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On Tuesday 16th December, members of the cabinet at East Sussex County Council voted unanimously to remove subsidies from a variety of bus services in Hastings and Rother. bus cuts

Despite this, many of the proposed cuts to routes have been dropped as a result of pressure from the Don’t Stop Our Bus campaign led by Labour parliamentary candidate Sarah Owen and local residents. However, there are still some major cuts that will impact on the lives of local bus users.

Of the 101 subsidised routes, 90 will continue to operate with bus operators agreeing to take on 23 evening and weekend routes on a commercial basis.

Sarah Owen said,

“We may have not got everything we wanted, but, on the whole, this is a victory for us.  We mustn’t forget that for those affected by the remaining cuts as this is still a massive impact on their lives.  I want those people to know that I will continue to fight for a bus service that serves local people, and not the bus companies, and look forward to a Labour Government reversing the deregulation that has caused this.”

Cllr John Hodges spoke at the cabinet and proposed alternatives as to how savings could be made by stripping back departments and cutting out inefficiencies.

“The public said no. The full council said no. I implore the cabinet to renegotiate and don’t just cut and slash. Leave our public services intact for those that depend on them.”




Posted by: In: Local, News, Travel 30 Sep 2014 Comments: 0 Tags: , ,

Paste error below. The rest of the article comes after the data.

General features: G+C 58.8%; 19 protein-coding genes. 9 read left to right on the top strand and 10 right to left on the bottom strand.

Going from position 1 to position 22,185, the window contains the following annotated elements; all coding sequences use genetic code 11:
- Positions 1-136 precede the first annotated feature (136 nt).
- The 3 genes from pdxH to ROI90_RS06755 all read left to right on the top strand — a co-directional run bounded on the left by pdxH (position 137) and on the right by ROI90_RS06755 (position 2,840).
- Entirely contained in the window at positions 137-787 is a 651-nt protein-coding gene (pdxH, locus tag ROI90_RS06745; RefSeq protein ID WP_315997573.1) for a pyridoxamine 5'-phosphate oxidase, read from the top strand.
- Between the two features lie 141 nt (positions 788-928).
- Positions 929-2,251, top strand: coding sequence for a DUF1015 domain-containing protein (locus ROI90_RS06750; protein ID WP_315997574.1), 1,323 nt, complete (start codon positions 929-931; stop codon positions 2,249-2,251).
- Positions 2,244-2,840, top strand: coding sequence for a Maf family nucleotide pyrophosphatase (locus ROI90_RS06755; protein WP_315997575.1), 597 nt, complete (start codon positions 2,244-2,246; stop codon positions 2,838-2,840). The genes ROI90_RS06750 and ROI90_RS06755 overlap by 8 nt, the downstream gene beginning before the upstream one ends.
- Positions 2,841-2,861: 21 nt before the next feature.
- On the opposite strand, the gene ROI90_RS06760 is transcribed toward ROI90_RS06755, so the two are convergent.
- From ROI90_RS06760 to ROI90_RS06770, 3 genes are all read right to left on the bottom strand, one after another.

On Friday (26th September), Labour’s parliamentary candidate Sarah Owen and Cllr John Hodges travelled to Lewes to deliver a 7000-strong petition against East Sussex County Council’s proposed cuts to bus services.

Since July, Sarah Owen has organised 10 public meetings throughout Hastings and Rother. Church halls and community centres have been packed as


residents passionately express their views on how vital the affected bus services are to them. At every meeting attendees took armfuls of petition forms for their families, neighbours and work colleagues to sign.

Sarah Owen said:

“Although we launched the Don’t Stop our Bus campaign back in July, this has truly been a community effort. I was proud to hand in over 7,000 signatures and around 1200 extra comments that were gathered throughout the campaign as a result of hard work from members of the community and volunteers.

“People have been using petition forms from my website, handing out postcards, telling their friends, neighbours, customers, colleagues and congregations about the campaign – one wonderful woman, called Julie gave us around 1000 names that she herself had collected on the buses.

“I’d like to thank everyone involved in the campaign – from the people who have signed petitions and got involved, to the people who attended the 10 public meetings we have held, and the businesses, organisations and charities that have also backed the campaign.”

The seven Labour county councillors are all opposed to the cuts but the ultimate decision will be made by eight Conservative councillors on the council’s cabinet. County officers will now prepare a detailed report to be considered by the Cabinet on the 15th December.

You can keep up to date with developments on Sarah’s website – www.sarahowen.org.uk/BusCuts

Posted by: In: News, Transport, Travel 01 Sep 2014 Comments: 0 Tags: ,

There has been another public meeting held on the Hastings bus cuts and another resounding rejection of the county council’s proposed changes to evening and weekend bus services across the town.